Bead-based multiplex assay for detection of COVID-19 antibodies
COVID-19 antibodies were measured with a multiplex assay (NMI, Reutlingen, Germany) with the FLEXMAP 3D® system (Luminex Corporation, Austin, USA).5
Testing for anti-PF4/heparin antibodies
A commercially available EIA was used in accordance with the manufacturer’s instructions (Hyphen Biomed, Neuville-sur-Oise, France). The ability of sera to activate platelets was tested using the functional assay heparin-induced platelet aggregation assay (HIPA) as previously described.6 For more details, see the Online Supplementary Appendix.
Serological characterization of PF4 antibody
Antibody binding to PF4 and the receptor binding domain of Spike protein (Spike-RBD and S2 domain) was analyzed using an in-house EIA.
Assessment of antibody-mediated procoagulant platelets
Patients’ sera were incubated with washed platelets (7.5x106) for 1.5 h* under different conditions at room temperature. Platelets were then stained with Annexin V-FITC and CD62-APC (Immunotools, Friesoythe Germany) and directly analyzed by flow cytometry (FC). For more details see the Online Supplementary Appendix.
The study was conducted in accordance with the Declaration of Helsinki. The study protocol was approved by the Institutional Review Board of the University of Tuebingen (236/2021BO2, 224/2021BO2) and analysis of sera from ChAdOx1 nCoV-19 vaccinated individuals were performed at the University of Ulm (99/21).
The statistical analysis was performed using GraphPad Prism, Version 7.0 (GraphPad, La Jolla, USA). Since potential daily variations in FC measurements might result in bias in data analysis, test results were normalized to two healthy donors tested in parallel at the same time point. Data in the text are presented as median (range), mean ± standard deviation (SD) or numbers (n in %).
Data sharing statement
Data may be requested for academic collaboration from the corresponding author.
Clinical and laboratory features of vaccine-induced immune thrombotic thrombocytopenia
Eight patients (five females, three males) with a median age of 41.5 years (range, 24-53) were referred with suspected thrombotic complications after ChAdOx1 nCoV- 19 vaccination. Demographic data are summarized in Table 1. The patients were admitted to hospital 6 to 20 days after ChAdOx1 nCoV-19 vaccination. All patients had thrombocytopenia at admission with a median platelet count of 46.5x109/L (range, 8-92). D-dimer was available in five patients, which was 9 μg/mL or higher. Thrombosis was detected in six patients at admission and two developed thrombosis during hospitalization (Figure 1). Thrombotic events included cerebral venous sinus thrombosis (five patients), pulmonary embolism (four patients), deep vein thrombosis (one patient), and thrombosis in other organs (three patients). Three of eight patients had more than one thrombotic event. Three patients presented initially with bleeding signs with easy bruising and petechiae, which might be an early sign of VITT. One patient underwent a successful thrombus removal by endovascular rheolysis. Three of eight patients died (on day 6 [case #1], day 10 [case #2] and day 7 [case #3] of hospitalization). All surviving patients received anticoagulation. Four patients received intravenous immunoglobulin (IVIG) combined with non-heparin anticoagulation.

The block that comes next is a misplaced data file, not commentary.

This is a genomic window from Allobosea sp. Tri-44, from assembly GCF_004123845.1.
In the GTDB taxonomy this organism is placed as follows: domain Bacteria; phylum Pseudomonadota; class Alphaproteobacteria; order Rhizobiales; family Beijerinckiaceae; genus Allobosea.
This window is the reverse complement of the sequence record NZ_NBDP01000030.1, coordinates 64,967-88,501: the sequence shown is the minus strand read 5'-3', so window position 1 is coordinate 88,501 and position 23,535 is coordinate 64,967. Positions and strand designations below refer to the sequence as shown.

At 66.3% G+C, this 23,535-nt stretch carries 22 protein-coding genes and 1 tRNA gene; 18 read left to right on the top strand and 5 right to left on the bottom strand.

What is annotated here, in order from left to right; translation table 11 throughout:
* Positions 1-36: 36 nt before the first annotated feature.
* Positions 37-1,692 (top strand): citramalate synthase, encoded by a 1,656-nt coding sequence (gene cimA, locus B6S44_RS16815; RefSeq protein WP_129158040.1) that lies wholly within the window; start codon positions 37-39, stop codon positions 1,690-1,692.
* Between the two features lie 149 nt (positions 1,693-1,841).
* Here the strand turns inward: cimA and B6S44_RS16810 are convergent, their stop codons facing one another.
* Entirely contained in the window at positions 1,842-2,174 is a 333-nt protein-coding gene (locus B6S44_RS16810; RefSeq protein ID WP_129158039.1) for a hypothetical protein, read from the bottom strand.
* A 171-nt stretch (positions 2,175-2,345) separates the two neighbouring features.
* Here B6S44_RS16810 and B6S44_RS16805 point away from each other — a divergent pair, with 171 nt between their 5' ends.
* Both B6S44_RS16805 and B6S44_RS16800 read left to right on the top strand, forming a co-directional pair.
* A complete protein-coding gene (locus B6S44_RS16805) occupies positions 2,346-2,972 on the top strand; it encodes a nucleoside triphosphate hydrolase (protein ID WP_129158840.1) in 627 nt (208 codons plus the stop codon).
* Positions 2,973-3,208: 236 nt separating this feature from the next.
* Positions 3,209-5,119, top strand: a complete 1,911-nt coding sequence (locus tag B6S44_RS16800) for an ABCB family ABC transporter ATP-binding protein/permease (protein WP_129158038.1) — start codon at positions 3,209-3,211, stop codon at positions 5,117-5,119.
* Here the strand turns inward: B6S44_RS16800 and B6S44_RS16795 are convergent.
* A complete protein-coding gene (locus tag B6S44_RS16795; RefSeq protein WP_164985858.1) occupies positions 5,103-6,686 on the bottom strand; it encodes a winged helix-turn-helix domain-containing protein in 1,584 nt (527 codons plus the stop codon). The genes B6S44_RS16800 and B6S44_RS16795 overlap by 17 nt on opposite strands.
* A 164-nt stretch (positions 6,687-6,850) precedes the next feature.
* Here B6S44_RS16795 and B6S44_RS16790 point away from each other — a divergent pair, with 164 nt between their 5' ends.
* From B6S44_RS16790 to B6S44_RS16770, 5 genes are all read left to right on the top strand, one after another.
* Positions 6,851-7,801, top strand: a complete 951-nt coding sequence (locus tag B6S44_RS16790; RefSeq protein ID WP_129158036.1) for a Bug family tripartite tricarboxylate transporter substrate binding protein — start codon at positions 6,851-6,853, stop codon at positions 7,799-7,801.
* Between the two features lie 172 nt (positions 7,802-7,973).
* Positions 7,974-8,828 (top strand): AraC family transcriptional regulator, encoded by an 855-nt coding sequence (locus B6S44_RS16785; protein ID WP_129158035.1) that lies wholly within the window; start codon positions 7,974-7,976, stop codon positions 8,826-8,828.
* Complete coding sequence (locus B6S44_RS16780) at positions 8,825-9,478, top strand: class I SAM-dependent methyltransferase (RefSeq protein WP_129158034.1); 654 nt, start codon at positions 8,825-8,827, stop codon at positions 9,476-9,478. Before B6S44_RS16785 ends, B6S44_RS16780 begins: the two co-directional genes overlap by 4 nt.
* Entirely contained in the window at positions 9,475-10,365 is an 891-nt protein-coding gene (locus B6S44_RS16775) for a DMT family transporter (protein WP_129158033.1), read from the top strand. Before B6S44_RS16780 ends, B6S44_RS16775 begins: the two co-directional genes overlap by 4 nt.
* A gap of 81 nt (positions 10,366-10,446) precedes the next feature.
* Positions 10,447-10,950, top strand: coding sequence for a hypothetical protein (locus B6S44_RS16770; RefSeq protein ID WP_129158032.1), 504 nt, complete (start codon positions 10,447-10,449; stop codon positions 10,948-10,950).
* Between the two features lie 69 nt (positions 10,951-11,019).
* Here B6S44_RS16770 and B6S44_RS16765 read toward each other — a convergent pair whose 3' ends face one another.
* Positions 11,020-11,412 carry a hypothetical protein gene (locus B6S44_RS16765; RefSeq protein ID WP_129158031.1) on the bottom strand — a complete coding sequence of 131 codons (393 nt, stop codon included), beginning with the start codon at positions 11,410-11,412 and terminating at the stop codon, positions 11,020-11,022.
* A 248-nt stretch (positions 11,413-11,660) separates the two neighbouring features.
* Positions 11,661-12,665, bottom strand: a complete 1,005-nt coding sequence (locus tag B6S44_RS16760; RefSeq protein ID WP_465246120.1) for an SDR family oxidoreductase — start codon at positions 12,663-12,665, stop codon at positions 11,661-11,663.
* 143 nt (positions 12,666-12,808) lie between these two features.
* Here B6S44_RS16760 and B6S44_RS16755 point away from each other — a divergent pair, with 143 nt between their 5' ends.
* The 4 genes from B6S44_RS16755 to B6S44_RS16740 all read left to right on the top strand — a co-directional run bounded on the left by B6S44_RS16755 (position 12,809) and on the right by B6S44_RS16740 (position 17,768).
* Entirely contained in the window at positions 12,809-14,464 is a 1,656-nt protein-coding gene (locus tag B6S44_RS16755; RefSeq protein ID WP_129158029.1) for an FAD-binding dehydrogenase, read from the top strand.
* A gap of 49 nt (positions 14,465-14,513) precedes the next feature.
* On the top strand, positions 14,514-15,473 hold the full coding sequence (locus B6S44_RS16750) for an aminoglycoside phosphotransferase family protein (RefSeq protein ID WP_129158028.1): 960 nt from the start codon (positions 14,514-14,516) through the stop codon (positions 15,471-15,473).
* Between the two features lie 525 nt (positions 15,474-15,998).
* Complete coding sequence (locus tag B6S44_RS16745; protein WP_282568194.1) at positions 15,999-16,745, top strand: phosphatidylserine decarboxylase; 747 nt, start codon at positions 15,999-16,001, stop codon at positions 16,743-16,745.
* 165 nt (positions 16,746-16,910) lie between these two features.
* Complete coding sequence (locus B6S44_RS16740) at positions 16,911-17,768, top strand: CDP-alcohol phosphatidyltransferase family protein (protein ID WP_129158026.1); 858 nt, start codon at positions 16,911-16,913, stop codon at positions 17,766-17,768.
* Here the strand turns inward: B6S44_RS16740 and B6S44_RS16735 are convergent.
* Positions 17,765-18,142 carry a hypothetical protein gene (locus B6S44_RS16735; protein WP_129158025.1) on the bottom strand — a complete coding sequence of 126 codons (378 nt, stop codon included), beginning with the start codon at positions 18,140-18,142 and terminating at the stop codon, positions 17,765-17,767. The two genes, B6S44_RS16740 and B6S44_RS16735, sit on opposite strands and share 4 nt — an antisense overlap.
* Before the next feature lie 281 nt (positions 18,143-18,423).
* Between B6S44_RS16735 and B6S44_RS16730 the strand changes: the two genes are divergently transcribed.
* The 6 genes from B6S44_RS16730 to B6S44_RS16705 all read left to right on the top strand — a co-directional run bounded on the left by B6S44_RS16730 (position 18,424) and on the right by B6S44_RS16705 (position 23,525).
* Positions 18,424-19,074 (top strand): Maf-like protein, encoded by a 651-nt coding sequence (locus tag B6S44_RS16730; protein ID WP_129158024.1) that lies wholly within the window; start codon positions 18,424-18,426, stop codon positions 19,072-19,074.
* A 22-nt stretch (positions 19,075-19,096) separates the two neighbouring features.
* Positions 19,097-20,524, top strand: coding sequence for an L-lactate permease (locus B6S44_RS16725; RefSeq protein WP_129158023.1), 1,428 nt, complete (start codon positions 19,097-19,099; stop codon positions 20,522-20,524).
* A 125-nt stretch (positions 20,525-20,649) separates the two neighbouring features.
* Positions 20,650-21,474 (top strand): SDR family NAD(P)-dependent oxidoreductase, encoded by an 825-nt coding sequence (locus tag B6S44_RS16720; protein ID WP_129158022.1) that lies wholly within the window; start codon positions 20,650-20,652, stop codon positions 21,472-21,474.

Autopsy was performed in two of three deceased patients. Autopsy of case #2 showed complete thrombotic obstruction of the straight, sagittal and transversal cerebral sinuses, subarachnoidal hemorrhage, cerebral edema and bilateral pulmonary embolism in mid-sized arteries and obstruction of glomerular arterioles and capillaries by hyaline microthrombi containing fibrin and platelets (Figure 2A and B). Autopsy of case #3 showed massive cerebral hemorrhage and cerebral edema, bilateral pulmonary thromboembolism and obstruction of glomeruli by hyaline microthrombi (Figure 2C to G). Histology of the bone marrow was normal in both cases without any hint of increased thrombopoesis.
Immunoglobulin G binding profile of sera from vaccineinduced immune thrombotic thrombocytopenia